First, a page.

Minor Android Update Tonight

My Samsung Galaxy S6 smart-phone runs Android 7.0, and received a minor system update tonight, which only required that 18MB of software be downloaded. The update completed quickly, but it will require some more, extensive use, before I can know whether the promised stability and security improvements are apparent.

I was never really dissatisfied with the phone’s stability.



I have just received my NFC Tags.

In This Posting, I wrote that I had ordered NFC Tags from a seller in Australia, just to assure the maximum compatibility with the Android Apps named “NFC Tools” and “NFC Tasks”. Also, this exact brand of Tags (“Whiztags”) seems to have a high number of bytes stored, as far as domestically-used Tags go.

Just as a recap, I should say that Tags can store a small amount of data, which can be read by our device as we use the NFC scanning capability that must first exist in hardware. And this can be similar to how QR Codes can be used. Even though NFC Tags can easily store a small message, in practice we are more likely to store a URL, which when read back in, causes content to display which is visible openly on the Internet. Or, we can also store commands, which our own devices are supposed to carry out, when we tap our device on the Tag.

In the latter case, which I was hoping to start using eventually, it is important that the App which carries out the stored commands, in my case NFC Tasks, be 100% compatible with the App that was used to store those, in my case NFC Tools, as there is no worldwide standard for how commands or automated sequences of tasks, are to be stored. URLs, obviously, at least conform to such a standard.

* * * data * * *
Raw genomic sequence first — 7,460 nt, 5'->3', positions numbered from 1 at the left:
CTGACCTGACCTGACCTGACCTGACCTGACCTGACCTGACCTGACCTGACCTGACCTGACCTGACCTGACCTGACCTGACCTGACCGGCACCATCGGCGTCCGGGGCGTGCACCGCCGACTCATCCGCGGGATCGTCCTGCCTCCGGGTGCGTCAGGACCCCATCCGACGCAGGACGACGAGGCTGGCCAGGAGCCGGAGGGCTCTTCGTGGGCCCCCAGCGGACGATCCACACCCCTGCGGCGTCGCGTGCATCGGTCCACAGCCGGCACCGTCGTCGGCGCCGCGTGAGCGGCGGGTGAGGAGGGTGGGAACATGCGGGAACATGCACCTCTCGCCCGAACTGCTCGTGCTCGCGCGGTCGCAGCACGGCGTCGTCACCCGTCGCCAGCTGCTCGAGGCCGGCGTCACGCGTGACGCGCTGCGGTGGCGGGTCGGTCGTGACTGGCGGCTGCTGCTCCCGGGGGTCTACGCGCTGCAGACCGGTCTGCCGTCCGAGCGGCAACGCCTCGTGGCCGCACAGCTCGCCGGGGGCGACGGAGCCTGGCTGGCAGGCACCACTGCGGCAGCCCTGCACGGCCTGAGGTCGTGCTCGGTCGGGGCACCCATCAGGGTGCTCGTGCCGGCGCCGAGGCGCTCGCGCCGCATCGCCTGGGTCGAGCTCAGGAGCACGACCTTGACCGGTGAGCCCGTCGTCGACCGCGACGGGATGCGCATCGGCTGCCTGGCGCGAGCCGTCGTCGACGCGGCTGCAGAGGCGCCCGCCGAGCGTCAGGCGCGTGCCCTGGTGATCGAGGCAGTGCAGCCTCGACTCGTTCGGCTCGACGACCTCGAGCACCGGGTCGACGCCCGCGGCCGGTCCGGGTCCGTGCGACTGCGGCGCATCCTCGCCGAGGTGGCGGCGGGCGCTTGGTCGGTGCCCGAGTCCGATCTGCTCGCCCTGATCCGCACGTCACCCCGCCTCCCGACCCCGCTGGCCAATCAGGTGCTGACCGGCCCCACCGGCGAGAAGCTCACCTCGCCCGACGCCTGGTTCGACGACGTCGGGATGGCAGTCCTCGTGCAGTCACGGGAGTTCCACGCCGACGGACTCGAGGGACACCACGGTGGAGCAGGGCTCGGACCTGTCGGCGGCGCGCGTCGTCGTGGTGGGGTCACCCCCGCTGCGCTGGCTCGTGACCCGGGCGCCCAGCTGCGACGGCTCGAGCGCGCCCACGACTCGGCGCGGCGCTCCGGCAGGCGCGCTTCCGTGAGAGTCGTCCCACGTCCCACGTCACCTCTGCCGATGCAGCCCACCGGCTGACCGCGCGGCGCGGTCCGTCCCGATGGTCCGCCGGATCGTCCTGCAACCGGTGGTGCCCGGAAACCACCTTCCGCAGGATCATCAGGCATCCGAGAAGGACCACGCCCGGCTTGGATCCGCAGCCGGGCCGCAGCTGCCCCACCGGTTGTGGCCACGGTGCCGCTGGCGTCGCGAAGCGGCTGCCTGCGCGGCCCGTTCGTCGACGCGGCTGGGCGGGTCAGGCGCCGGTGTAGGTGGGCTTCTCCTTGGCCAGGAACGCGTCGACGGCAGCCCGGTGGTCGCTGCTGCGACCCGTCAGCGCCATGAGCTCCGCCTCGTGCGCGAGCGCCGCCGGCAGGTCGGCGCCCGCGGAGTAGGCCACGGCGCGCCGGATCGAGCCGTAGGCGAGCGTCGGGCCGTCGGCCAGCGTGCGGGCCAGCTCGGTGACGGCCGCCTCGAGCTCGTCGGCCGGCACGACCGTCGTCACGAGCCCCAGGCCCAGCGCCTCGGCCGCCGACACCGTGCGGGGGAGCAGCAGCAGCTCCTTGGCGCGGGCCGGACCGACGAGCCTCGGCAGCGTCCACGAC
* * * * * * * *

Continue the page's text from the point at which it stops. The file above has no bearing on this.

Well my Tags just arrived in the mail for me. Nobody said that the shipment from Australia was supposed to be extremely fast, and in fact I believe that having purchased these at an extremely good price, pretty much ruled out that they would get shipped to me fast as well.

So now I can start experimenting with programming physically existent Tags, hopefully in a way that will make my use of my phone more practical.

I have to admit though, that before my Tags arrived, I had already started using the App named “Tasker”, along with some of its plugins, to automate and accelerate certain uses I have for my phone, without requiring any NFC Tags per se. Tasker tasks can be triggered just by tapping on an icon, or in my case, when the phone detects that it is charging wirelessly, or when I plug in my headphones…

Yet, there is a limit to how many icons I would want to have taking up space on the limited screen-space of my phone, so that I could conceivably still fine-tune what I want to use the phone for, by preparing several actual Tags, to do what Tasker can also do more or less.

One severe limitation to using NFC Tags however, is the standard fact, that the phone must be unlocked, before the Tag is tapped, before tapping the Tag can cause our phones to do anything. This is just common sense to protect the users. For example, if our phone is set up to make a card payment, by way of NFC, we would also want to make sure that not just anybody can initiate such a financial transaction, without having to unlock a locked phone first.

Well these Tags, by way of the App I installed, can tell my phone to change its settings and do various things which could undermine my security, if I had not programmed them themselves. So just as with the electronic payment card, there needs to be some sort of safeguard in place.

The NFC Tasks App offers an additional safeguard, in that its user can choose to enforce a whitelist, of tags that are authorized to give commands. I intend to use the whitelist feature as well, just so that no hypothetical interloper slips in a tag which I would not have programmed myself…